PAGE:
Wall Street Journal Talking Cash in Dyess Posted by: Aaron Stearns | 0 Comments
“This is never going to be a tourist attraction,” a retired John Deere technician tells the Wall Street Journal about his tiny, boyhood town of Dyess, where Johnny Cash was born and raised.
The publication took an economic look at Dyess — its potential for tourism and revival — and found some people are still keeping the dream alive. The town has a plan, of sorts, to turn the hometown of one of country music’s most prolific icons into a shrine.
“With aid from Mr. Cash’s family, which is helping to raise money through an [annual Johnny Cash] music festival next month, the house is being restored to once again showcase the modest piano Mr. Cash’s mother owned, as well as her Singer pedal sewing machine,” the article said. “It will provide a peek into a time when destitute Southerners scratched out a living working little plots of land. The project, which also is receiving funds from Arkansas State University and backing from the National Trust for Historic Preservation, is expected to cost $3.5 million, including the restoration of other town buildings.”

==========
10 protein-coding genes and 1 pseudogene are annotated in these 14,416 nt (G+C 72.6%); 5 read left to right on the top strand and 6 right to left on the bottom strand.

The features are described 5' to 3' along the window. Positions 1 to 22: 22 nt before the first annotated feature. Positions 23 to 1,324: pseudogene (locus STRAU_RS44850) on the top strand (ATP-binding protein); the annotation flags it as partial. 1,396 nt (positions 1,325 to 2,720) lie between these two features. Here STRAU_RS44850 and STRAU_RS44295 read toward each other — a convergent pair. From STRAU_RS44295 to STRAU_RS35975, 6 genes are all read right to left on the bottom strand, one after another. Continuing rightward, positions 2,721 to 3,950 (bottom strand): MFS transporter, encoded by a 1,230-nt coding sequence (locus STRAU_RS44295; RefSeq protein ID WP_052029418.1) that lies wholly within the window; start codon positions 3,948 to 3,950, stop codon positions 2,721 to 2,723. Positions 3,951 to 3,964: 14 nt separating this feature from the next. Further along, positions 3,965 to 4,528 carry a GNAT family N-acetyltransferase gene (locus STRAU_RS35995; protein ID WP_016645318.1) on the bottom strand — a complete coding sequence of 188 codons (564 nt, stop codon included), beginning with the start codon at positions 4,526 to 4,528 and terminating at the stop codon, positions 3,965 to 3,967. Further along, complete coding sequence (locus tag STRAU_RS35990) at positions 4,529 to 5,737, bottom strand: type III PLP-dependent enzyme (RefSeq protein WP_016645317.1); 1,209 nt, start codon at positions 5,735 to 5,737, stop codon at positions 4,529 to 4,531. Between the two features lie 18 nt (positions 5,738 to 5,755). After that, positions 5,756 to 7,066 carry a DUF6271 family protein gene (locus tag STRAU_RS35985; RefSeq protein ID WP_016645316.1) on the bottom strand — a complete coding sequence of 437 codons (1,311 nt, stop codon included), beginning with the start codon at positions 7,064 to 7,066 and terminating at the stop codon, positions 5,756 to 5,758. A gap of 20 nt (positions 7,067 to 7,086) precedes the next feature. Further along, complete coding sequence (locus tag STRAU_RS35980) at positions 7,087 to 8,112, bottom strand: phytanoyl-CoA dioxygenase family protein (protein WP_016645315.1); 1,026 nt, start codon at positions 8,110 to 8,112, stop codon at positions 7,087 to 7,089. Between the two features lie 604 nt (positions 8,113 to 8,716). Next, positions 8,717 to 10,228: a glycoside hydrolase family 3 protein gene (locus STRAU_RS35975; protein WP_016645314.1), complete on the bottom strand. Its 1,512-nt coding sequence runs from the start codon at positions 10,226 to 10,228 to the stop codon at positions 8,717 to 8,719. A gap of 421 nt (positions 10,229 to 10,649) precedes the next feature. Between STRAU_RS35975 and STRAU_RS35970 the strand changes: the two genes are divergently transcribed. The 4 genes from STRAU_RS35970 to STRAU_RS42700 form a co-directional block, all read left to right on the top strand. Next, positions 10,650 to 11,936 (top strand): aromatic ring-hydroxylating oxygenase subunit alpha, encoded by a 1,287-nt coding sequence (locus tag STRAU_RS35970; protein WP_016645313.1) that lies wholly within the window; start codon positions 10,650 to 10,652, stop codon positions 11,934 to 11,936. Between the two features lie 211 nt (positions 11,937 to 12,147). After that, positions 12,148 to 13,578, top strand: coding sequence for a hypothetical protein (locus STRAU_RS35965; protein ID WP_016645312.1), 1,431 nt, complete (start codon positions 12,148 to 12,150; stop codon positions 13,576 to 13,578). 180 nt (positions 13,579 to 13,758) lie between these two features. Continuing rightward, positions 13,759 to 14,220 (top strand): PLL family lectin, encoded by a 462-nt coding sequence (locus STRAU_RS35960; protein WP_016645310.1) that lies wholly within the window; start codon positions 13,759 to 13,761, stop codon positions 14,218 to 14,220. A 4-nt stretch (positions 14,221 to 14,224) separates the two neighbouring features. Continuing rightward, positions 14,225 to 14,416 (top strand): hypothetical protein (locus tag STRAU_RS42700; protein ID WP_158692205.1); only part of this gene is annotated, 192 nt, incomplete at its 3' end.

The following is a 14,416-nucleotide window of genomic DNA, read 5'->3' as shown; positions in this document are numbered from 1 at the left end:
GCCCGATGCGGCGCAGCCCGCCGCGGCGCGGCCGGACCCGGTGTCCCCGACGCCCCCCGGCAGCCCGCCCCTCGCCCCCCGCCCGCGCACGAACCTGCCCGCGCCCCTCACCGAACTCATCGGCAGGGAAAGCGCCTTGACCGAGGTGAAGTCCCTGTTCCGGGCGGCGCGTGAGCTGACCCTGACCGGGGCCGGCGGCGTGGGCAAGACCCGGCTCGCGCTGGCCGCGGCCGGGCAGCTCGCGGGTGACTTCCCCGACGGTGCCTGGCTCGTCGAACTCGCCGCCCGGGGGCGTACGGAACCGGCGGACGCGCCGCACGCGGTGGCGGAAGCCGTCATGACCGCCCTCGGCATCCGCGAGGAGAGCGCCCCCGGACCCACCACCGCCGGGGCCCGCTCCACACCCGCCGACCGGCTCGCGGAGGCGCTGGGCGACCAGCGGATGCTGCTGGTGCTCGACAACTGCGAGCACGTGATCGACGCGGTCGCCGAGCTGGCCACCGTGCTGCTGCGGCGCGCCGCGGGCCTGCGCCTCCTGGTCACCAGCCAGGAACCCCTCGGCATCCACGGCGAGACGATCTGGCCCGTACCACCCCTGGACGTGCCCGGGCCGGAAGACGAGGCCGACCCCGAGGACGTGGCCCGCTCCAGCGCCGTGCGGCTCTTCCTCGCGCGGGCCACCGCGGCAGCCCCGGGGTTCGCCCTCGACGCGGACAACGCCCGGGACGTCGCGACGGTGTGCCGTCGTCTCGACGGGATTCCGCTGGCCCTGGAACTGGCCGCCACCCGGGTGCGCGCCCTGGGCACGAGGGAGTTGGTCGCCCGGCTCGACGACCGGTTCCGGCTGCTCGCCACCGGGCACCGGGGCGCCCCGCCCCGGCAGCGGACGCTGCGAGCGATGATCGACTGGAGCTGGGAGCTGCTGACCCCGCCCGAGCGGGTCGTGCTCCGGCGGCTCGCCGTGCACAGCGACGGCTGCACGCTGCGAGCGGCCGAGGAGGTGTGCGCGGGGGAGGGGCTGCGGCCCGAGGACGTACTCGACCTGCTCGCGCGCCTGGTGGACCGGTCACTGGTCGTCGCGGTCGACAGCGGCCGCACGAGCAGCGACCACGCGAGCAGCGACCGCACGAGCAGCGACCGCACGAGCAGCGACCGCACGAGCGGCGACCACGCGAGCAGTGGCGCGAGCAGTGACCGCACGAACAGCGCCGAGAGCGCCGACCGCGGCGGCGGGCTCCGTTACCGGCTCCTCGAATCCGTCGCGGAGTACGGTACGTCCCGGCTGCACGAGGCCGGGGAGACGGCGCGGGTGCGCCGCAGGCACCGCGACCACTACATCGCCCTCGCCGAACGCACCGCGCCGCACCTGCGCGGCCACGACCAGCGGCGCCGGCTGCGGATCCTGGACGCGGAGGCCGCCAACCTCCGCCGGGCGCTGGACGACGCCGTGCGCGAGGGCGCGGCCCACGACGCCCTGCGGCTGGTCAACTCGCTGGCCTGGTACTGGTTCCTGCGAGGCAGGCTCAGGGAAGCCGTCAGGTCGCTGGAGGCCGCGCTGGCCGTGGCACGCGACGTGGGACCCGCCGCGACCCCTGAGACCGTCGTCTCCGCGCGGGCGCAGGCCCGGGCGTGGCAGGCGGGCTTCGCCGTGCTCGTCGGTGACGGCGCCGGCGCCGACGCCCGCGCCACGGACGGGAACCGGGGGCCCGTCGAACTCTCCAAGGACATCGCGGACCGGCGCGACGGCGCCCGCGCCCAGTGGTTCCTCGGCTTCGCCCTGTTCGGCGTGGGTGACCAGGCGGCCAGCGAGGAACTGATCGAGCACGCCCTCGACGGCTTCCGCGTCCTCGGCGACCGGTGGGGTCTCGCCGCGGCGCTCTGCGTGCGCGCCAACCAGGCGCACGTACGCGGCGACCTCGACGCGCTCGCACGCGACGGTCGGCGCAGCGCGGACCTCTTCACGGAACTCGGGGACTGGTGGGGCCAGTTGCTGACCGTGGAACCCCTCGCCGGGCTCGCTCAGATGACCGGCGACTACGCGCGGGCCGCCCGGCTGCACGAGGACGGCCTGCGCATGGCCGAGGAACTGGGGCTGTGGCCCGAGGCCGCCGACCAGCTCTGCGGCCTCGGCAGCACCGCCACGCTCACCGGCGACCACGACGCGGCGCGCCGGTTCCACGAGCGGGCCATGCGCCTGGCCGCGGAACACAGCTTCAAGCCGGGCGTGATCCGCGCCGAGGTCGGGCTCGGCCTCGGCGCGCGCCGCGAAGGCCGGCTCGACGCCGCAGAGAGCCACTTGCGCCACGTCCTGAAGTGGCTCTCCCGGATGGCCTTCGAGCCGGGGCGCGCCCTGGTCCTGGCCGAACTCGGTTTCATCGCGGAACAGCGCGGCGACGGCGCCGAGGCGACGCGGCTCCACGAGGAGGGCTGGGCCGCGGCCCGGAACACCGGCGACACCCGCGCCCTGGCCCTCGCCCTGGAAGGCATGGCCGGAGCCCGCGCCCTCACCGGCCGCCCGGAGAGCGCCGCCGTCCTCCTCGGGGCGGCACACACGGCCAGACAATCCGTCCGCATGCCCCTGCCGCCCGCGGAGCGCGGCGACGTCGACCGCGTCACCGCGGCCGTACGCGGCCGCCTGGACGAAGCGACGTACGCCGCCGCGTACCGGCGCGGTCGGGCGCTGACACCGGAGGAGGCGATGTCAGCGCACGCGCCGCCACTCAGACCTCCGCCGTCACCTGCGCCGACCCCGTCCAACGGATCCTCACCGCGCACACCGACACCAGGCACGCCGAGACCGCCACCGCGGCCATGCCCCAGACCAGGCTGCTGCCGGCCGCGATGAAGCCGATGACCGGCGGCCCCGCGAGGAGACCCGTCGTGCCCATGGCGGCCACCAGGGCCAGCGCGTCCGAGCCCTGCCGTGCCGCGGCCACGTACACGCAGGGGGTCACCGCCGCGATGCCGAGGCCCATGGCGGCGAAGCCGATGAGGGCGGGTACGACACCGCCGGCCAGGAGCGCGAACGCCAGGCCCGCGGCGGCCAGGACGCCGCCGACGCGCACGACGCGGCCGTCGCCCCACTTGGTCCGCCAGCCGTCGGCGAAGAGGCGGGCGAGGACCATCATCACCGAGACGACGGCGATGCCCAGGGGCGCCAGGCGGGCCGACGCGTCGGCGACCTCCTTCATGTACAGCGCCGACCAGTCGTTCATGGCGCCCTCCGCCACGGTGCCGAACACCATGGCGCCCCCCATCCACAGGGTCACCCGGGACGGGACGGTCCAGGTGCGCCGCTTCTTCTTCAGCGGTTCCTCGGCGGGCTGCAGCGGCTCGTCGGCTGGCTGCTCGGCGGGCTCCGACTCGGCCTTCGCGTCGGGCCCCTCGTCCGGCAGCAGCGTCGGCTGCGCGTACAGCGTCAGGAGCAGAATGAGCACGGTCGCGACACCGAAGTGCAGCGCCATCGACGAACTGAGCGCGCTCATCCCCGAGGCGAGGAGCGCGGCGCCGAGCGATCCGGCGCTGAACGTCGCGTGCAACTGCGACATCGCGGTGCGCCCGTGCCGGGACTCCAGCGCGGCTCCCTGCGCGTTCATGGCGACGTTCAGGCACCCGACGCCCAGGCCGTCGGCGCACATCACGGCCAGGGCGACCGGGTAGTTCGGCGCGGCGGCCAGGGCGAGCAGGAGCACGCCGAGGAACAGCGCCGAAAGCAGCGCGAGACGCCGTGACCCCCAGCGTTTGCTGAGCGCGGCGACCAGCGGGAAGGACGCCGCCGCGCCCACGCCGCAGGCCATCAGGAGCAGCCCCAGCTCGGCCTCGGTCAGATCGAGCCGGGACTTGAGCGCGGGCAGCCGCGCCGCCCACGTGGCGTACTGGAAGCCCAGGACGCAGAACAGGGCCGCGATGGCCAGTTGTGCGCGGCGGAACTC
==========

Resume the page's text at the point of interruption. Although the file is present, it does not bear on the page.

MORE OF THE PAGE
But will it be enough? And should we spend so much money on the revitalization of a town that may not be recoverable? “Some residents complain that Dyess leaders should focus on more practical matters, like fixing the town’s pocked roads,” the story said, indicating that even some of the residents would prefer a different plan.
What do you think?
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